Achieving that high of a return can be a challenge, though, and that is one of the main reasons that Eagle Rock is likely to struggle over the long term. It's trapped in a Catch-22 situation. It can't grow until its unit price increases, but its unit price won't increase until it grows.

Of course, investors could always choose to invest in higher-quality upstream MLPs that yield nearly as much as Eagle Rock but have strong catalysts for growth and none of its company-specific problems. 

QRE Energy (NYSE: QRE  ) is a newer upstream MLP, but it represents a special opportunity. Because of a very unit-holder-unfriendly management fee agreement, the units were deeply discounted (trading at just 57% of the discounted value of the oil and gas in the ground, a standardized measure). 

Recently, the partnership bought out its general partner and ended this terrible fee arrangement (which paid management fees in unit issuances that deeply diluted existing investors every quarter). The buyout will create one final 20% dilution spread out over four years and commensurate on certain positive operating milestones being met (such as minimum coverage ratio of one, debt/EBITDA to not exceed four). The buyout is immediately 7% accretive to DCF and will likely cause the distribution to rise this year. This should take the current 10.8% yield above 11% with further room to grow in the future.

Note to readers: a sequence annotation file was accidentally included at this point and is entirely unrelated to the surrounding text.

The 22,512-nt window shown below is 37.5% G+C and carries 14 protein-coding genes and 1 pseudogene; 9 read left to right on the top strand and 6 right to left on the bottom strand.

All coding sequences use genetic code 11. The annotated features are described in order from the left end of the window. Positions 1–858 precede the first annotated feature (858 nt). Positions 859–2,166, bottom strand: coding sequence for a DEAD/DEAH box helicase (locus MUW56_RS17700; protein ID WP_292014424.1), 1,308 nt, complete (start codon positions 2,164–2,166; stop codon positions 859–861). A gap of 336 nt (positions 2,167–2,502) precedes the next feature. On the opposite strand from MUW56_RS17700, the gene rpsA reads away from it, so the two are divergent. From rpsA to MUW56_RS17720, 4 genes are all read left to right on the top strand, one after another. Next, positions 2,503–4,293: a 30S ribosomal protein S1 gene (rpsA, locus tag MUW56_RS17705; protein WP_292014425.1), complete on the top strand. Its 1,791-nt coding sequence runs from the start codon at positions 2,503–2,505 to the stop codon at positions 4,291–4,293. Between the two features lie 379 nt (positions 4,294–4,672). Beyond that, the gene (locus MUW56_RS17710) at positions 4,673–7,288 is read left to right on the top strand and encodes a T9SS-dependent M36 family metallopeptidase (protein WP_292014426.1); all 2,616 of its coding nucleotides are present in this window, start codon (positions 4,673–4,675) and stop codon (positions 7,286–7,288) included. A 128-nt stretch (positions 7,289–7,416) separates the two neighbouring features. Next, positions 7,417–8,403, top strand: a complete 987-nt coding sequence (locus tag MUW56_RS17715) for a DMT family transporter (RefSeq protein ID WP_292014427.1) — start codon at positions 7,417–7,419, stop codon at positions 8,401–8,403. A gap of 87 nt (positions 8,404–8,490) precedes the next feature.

Bottom line
Upstream MLP investors need to remember that the price of their high yields is eternal vigilance. This means buying only high-quality partnerships, with solid distribution coverage and decent growth prospects. Dumpster diving in this space and reaching for yield (an investment in Eagle Rock) is inadvisable when better alternatives such as QRE Energy are available.

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  • Report this Comment On April 09, 2014, at 10:08 AM, zorro6204 wrote:

    "Due to their high yields, upstream MLPs retain very little earnings . . . "

    The market prices the yield, not the company. All MLP's are designed to pay out most of their cash flow to the unit holders, pipelines, midstream and upstreams. The market (normally) assigns a somewhat higher risk to upstreams, which is why they yield a few points higher than pipelines.

  • Report this Comment On April 10, 2014, at 12:19 AM, AdamGalas wrote:

    True, the market sets the yield.

    BUT its also true that midstream MLPs typically have higher coverage ratios.

    Off the top of my head:

    PAA: 1.28

    MMP: 1.42

    EPD: 1.5

    http://mlpdata.com/mlps

    checking this site, we see 8 midstream MLPs with coverage ratios of 1.5+. Upstream shows only 1.

    Then there is the issue of distribution growth. Because Midstream has more consistent, (fixed-revenue, long-term contracts) they can afford to grow distributions faster.

    Faster distribution growth=higher unit appreciation=lower yield.